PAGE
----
As noted, to prevent the free isocyanate groups from further reacting there is added a volatile blocking agent in an amount about equal to the equivalents of free isocyanate groups present. This volatile blocking agent is displaced by the ambient moisture during curing and therefore should be volatile at room temperature. These blocking agents are known in the art and are described in detail in the following:
(1) S. Petersen, Annalen der Chemie, 562, 205 (1949)
(2) F. R. Griffin and L. J. Willworth, Ind. Eng. Chem. Proced. Res. Develop. 1, 265 (1962)
(3) Canadian Patent 722, 764 (Nov. 30, 1965)
Included are tautomeric enols such as di(lower) alkyl malonates.
In order to rapidly obtain high tensile strength upon exposure to moisture the polyurethanes of this invention must contain a dual catalyst of organic tin and bismuth compounds. The organic tin compounds may have the following formula ##STR1## wherein each of R1 and R2 are alkyl of from 1 to 11 or 12 carbon atoms and each of R3 and R4 are lower alkyl. Exemplary of organic tin compounds are dibutyl tin dilaurate and dibutyl tin diacetate. The amount of organic tin compound present is not particularly critical provided it is present in a catalytic curing effective amount which may vary from about 0.1 weight % to about 1 weight % based on the weight of the polyol.
The other compound of the dual catalyst is a bismuth organic compound such as bismuth tri-(2-ethyl hexoate) and bismuth tri-neo-decanoate). As is the case with the organic tin compound a catalytic curing effective amount must be present in the polyurethane which, for example, may vary from about 0.1 weight % to about 0.6 weight % calculated as bismuth and based on the weight of the polyol.
For maximum activity and reproducibility it is preferred that the organic tin salt of the dual catalyst be added after the pigments have been blended with the polyol and combined with the diisocyanate. It has been also found beneficial to restrict the addition of the bismuth compound until completion of the isocyanate reaction and blocking of the free isocyanate groups with the volatile blocking agent.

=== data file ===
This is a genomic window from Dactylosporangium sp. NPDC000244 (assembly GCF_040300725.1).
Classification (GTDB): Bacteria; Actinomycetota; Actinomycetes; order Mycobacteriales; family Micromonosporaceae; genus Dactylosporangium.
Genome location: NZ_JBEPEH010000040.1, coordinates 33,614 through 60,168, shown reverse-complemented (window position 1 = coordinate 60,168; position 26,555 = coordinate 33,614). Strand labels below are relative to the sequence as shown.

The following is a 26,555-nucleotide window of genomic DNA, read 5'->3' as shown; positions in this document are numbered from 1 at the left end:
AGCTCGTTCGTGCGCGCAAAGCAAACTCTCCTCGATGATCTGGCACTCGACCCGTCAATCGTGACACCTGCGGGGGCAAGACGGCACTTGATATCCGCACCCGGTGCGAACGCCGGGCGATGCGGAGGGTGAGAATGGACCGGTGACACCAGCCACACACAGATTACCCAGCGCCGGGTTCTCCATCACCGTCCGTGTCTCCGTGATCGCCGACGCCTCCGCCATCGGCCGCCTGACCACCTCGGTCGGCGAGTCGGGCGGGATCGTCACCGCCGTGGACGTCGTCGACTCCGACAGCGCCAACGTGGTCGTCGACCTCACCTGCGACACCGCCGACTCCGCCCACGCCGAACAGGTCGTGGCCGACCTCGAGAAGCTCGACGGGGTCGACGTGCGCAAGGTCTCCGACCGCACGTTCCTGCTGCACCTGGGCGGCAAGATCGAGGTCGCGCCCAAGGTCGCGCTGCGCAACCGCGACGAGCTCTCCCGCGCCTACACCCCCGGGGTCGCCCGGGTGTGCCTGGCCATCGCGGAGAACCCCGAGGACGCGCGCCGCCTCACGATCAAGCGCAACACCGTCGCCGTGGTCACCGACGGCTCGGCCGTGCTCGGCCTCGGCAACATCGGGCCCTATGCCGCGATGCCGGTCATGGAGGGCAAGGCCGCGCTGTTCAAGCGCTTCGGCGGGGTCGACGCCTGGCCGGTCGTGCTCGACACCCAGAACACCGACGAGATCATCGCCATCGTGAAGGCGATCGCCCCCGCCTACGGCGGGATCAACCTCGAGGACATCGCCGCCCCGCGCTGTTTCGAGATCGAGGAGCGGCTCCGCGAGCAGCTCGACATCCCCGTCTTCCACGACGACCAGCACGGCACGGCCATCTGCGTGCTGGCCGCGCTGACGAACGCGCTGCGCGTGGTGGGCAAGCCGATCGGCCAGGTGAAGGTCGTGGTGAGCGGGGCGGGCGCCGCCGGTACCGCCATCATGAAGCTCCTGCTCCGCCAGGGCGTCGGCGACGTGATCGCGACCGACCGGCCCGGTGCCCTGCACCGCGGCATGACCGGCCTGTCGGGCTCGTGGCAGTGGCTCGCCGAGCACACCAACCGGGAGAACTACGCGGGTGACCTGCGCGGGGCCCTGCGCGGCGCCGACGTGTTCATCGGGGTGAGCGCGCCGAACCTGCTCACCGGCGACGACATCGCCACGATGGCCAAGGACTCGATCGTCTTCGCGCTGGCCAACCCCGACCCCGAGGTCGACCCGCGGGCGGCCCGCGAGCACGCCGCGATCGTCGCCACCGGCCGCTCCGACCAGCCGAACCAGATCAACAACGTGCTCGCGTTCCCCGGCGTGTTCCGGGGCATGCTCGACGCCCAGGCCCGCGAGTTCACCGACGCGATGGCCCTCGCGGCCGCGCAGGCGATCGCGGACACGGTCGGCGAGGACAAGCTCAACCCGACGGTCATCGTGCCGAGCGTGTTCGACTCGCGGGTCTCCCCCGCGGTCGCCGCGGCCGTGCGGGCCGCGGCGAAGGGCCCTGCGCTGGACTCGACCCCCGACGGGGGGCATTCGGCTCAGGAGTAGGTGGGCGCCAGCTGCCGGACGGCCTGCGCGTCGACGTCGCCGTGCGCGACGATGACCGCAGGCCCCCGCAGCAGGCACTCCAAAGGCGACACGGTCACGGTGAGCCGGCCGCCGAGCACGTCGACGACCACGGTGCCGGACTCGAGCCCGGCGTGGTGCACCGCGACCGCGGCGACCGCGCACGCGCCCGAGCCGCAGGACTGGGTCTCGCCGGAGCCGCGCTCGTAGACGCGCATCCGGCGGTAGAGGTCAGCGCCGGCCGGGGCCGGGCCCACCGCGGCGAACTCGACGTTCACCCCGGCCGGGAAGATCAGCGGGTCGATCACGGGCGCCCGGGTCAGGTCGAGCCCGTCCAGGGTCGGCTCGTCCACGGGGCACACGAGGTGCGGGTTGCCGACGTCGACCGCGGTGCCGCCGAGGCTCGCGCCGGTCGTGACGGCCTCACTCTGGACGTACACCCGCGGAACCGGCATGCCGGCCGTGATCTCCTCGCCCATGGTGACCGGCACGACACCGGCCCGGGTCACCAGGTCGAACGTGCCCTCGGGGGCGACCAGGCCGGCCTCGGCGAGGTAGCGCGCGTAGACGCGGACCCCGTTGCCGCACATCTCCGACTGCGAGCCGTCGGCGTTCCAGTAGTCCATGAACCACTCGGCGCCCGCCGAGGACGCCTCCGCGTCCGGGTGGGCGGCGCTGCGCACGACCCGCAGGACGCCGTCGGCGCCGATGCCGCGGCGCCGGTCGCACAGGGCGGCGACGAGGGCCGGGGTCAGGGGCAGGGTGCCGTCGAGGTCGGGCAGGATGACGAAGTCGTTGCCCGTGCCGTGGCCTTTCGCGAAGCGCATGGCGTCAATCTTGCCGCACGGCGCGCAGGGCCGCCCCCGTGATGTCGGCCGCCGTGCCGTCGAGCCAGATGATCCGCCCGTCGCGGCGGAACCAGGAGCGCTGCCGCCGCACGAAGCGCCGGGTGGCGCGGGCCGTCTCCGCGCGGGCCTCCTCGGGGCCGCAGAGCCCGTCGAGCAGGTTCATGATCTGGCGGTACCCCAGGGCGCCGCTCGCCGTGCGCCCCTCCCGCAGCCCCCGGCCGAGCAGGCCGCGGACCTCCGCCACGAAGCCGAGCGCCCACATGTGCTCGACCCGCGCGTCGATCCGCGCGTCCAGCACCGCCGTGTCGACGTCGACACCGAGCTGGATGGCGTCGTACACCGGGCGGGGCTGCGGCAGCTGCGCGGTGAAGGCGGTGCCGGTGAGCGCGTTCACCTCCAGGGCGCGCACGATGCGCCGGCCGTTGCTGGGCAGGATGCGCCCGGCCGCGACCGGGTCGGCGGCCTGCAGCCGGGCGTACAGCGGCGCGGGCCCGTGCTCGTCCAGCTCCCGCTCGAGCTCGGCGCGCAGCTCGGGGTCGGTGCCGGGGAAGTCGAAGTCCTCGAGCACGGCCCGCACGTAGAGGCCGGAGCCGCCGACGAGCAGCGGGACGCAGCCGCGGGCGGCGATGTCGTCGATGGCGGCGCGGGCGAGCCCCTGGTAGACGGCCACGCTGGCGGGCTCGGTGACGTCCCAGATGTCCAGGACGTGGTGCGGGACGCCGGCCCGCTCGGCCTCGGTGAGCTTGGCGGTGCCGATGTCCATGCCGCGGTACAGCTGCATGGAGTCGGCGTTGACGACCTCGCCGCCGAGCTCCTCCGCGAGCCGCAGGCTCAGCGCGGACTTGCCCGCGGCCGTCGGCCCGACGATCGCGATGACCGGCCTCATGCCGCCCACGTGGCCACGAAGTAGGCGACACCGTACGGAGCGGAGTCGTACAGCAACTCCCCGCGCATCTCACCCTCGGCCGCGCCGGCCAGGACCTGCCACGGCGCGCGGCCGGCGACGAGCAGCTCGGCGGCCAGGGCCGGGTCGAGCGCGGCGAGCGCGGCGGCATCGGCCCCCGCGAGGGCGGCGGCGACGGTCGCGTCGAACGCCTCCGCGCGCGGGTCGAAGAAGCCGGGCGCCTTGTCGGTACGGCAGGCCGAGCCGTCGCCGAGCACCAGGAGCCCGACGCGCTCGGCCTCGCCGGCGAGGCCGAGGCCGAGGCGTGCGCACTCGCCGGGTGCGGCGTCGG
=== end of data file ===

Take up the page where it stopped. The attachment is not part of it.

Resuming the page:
It is noted that the use of the two curing catalysts is critical in the present invention since the use of only one does not give satisfactory results regardless of the amounts used. Likewise the use of unhindered aromatic isocyanates is important in achieving extremely rapid cures. For example, when using only the organic tin compound, the polyurethane will have a tensile strength in six hours at 77° F. and 30% R.H. of about 50 psi and using only the bismuth compound results in a six hour tensile strength of about 30 psi with a resulting material having little elastomeric qualities. Surprisingly, when using the dual catalyst system, tensile strength well in excess of 100 psi regularly result after six hours cure. The polyurethane sealant also contains inert fillers and plasticizers so as to impart desired application and physical properties to the polyurethane composition. Inert fillers which may be used in this invention are silicates, carbonates, such as calcium carbonate, and carbon black. The fillers may be present in amounts of 200 weight %, for example, 50 weight % to 200 weight %, all such weight percentages being based upon the weight of the polyurethane.
The polyurethane sealants of this invention also preferably contain a plasticizer which is inert to the isocyanate groups and compatible with the polyurethane. Such plasticizers are known in the art and include esters such as dioctyl phthalate, phosphates such as tricresyl phosphate, aromatic hydrocarbon oils and various chlorinated paraffins. The plasticizer may be present in amounts up to 100 weight % based on the weight of the polyurethane.